Urban Nature and bouncy castles in the Pearl River Delta

Asia, nature

So what are you doing in Guangzhou?

           – I’m trading some things.

What things?

Things turns out to be inflatable bouncy castles. The guy from Kazakhstan tells me that you can make good money from buying here in Guangzhou and reselling in Kasachstan. He takes care of the logistics. If I would be interested in buying a jumping castle myself, he asks. He could arrange shipping to Europe as well.

I cannot help it: I have never been to Kazakhstan, but each time someone mentions it, I have to think about the wide steppe with bouncy castles.


Shamian Island – laundry and balconies

Shamian Island, Guangzhou. Former British and French territory, the architecture  reflects on times long gone. Colorful houses merge with a lush green forest trying to overtake the landscape. Vines and lianas privide shade and a near mystical atmosphere in this biotope.


pipe lines




urban jungle


Shamian Island – flora

White Clouds Mountain, Guangzhou. Another quiet retreat from the busy streets of everworking Guangzhou. The skyline retreats behind a curtan of mist (and smog), the city seems far away from the buddhist temples and wishing trees of the mountain.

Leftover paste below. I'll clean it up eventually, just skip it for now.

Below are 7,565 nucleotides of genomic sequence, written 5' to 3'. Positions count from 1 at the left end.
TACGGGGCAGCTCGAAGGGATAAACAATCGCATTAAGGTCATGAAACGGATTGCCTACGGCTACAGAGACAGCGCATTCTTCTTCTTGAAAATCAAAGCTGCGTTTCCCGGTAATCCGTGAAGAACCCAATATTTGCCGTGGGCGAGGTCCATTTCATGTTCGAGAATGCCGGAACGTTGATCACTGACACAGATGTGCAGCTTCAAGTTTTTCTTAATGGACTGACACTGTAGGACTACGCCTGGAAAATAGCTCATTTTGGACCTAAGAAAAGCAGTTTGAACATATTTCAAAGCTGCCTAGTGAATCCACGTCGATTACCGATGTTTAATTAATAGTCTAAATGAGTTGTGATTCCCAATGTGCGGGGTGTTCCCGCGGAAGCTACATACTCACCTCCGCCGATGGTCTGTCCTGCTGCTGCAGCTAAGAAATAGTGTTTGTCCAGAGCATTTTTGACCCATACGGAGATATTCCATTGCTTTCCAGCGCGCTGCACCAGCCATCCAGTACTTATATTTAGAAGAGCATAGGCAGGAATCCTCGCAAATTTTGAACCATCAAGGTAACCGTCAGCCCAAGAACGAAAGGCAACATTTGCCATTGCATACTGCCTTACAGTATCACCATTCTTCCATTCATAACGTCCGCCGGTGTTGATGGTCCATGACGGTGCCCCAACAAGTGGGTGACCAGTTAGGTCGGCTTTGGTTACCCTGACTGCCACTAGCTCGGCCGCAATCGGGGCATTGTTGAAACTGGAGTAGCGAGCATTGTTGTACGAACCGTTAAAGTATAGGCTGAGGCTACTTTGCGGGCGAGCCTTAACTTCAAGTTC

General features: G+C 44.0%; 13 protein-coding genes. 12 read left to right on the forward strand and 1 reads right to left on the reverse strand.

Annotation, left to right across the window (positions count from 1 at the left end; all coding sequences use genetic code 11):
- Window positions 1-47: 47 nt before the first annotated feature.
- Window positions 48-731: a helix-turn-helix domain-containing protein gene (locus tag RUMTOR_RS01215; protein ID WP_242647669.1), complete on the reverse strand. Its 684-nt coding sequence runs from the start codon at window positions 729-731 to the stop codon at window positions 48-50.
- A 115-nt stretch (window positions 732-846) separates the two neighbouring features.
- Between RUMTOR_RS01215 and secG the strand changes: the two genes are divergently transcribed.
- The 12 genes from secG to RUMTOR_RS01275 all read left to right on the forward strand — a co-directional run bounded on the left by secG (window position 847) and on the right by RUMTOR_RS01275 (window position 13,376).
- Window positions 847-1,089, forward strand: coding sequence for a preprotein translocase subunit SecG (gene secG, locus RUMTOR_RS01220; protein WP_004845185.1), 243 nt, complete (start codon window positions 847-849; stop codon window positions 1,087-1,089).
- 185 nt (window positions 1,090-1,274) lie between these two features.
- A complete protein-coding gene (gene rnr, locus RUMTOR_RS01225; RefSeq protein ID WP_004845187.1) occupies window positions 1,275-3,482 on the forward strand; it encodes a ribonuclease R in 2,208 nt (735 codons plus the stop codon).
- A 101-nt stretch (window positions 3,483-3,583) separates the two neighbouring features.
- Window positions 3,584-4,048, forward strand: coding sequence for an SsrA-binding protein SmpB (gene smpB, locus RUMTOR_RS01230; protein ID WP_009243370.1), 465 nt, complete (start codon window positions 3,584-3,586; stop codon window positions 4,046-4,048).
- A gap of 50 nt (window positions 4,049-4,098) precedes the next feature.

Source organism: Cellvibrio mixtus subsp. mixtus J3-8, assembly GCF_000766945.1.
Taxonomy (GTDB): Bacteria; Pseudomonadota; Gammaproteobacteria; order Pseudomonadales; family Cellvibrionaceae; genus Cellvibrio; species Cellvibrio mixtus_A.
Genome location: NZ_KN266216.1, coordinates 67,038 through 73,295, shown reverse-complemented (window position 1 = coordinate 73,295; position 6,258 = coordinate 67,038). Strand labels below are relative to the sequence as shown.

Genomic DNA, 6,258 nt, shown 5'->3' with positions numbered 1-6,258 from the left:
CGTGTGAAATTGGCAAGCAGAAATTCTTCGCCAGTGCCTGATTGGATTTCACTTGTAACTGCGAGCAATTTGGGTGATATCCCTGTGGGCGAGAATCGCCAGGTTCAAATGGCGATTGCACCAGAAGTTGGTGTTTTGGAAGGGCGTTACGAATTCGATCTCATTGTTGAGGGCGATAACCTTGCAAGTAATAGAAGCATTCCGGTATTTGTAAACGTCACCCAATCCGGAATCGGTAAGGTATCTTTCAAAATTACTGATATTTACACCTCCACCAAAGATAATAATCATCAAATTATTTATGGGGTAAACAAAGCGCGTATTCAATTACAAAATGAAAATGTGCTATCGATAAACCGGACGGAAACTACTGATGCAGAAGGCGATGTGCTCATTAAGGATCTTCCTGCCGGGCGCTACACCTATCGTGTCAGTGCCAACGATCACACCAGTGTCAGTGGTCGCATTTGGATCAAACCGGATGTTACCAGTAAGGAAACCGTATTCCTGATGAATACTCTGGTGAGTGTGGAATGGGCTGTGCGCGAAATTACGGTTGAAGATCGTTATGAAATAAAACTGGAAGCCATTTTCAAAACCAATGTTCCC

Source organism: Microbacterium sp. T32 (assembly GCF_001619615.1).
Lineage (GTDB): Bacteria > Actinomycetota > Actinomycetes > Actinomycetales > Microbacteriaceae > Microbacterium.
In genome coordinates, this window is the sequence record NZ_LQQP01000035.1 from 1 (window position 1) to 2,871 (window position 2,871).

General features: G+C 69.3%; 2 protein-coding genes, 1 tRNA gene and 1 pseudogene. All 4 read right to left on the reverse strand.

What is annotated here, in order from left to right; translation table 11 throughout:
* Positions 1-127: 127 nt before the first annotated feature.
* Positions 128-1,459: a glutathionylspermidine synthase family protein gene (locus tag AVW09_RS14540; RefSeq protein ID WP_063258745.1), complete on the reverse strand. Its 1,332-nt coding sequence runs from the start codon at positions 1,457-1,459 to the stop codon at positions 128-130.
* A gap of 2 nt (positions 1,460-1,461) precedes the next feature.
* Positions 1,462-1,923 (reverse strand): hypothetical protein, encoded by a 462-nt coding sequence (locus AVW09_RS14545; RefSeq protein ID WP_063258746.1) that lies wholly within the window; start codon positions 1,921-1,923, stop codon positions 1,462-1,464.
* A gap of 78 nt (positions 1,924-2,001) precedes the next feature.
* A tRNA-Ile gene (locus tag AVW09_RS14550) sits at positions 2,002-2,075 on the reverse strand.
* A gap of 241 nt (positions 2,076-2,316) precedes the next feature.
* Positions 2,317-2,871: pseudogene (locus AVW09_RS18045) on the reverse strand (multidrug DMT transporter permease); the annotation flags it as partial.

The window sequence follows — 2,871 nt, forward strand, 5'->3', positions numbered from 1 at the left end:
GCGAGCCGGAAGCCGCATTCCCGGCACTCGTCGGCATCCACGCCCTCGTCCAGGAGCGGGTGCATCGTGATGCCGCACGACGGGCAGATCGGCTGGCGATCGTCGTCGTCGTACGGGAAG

Nine Dragons Spring in White Clouds Mountain – dragon’s head and body


Guangzhou skyline from White Clouds Mountain

Sculpture Park, Guangzhou. A park surrounded by maybe the shadier parts of town but loved by the elderly and the little ones, lots of space for running around, walking, jogging and other activities. The statues feel a lot more communistic and less innovative than the Sculpture Park in Anhui, but the flora is much wilder and diverse.


Sculpture Park – Guangzhou


Sculpture Park – nature and art


blending in

Liwan Park, Guangzhou. Mostly residential, a hotspot for peoplewatching and observing all sorts of activities and shenanigans. A bazaar provides items for the upcoming New Year and other stuff you might need (or not). An elderly couple, equipped with a pair of impressive speakers and microphones provide free entertainment and probably lots of nostalgia for their audience. Water calligraphy is popular with an interested croud watching the masters. Art not for the sake of producing but for the sake of the art itself. A fleeting moment of joy. Two little children running around destroy a masterpiece and hours of work, oblivious to the meaning of the words and water smeared under their sneakers. Life goes on, tomorrow, there will be new drops of wisdom coating the gray pavement of Liwan Park.


bazaar at Liwan Park


behind bars – actually she was watching a live karaoke performance


water calligraphy


yellow leaves on water calligraphy – a fleeting moment of art


January 15th – January 19th 2017

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